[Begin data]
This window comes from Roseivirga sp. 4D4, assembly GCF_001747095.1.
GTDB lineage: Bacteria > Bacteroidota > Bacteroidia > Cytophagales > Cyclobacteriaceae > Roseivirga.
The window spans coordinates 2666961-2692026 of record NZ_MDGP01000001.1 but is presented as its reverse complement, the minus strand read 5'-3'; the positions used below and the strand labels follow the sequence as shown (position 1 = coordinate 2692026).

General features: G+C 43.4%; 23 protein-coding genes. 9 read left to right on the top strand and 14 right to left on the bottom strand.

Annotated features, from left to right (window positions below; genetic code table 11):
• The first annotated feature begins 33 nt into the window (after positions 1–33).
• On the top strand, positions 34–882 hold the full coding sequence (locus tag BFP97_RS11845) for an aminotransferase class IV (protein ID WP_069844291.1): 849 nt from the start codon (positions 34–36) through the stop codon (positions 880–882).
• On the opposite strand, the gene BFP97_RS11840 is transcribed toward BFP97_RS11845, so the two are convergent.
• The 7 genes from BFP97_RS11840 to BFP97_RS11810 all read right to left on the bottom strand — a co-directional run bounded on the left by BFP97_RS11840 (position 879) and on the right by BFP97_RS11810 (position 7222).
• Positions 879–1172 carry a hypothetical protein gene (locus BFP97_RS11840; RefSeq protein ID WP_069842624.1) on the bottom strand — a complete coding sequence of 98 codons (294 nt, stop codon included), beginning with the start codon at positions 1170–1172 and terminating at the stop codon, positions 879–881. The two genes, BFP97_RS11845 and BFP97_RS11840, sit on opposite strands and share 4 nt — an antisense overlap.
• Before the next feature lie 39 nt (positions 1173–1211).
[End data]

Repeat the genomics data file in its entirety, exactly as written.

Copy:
This window comes from Roseivirga sp. 4D4, assembly GCF_001747095.1.
GTDB lineage: Bacteria > Bacteroidota > Bacteroidia > Cytophagales > Cyclobacteriaceae > Roseivirga.
The window spans coordinates 2666961-2692026 of record NZ_MDGP01000001.1 but is presented as its reverse complement, the minus strand read 5'-3'; the positions used below and the strand labels follow the sequence as shown (position 1 = coordinate 2692026).

General features: G+C 43.4%; 23 protein-coding genes. 9 read left to right on the top strand and 14 right to left on the bottom strand.

Annotated features, from left to right (window positions below; genetic code table 11):
• The first annotated feature begins 33 nt into the window (after positions 1–33).
• On the top strand, positions 34–882 hold the full coding sequence (locus tag BFP97_RS11845) for an aminotransferase class IV (protein ID WP_069844291.1): 849 nt from the start codon (positions 34–36) through the stop codon (positions 880–882).
• On the opposite strand, the gene BFP97_RS11840 is transcribed toward BFP97_RS11845, so the two are convergent.
• The 7 genes from BFP97_RS11840 to BFP97_RS11810 all read right to left on the bottom strand — a co-directional run bounded on the left by BFP97_RS11840 (position 879) and on the right by BFP97_RS11810 (position 7222).
• Positions 879–1172 carry a hypothetical protein gene (locus BFP97_RS11840; RefSeq protein ID WP_069842624.1) on the bottom strand — a complete coding sequence of 98 codons (294 nt, stop codon included), beginning with the start codon at positions 1170–1172 and terminating at the stop codon, positions 879–881. The two genes, BFP97_RS11845 and BFP97_RS11840, sit on opposite strands and share 4 nt — an antisense overlap.
• Before the next feature lie 39 nt (positions 1173–1211).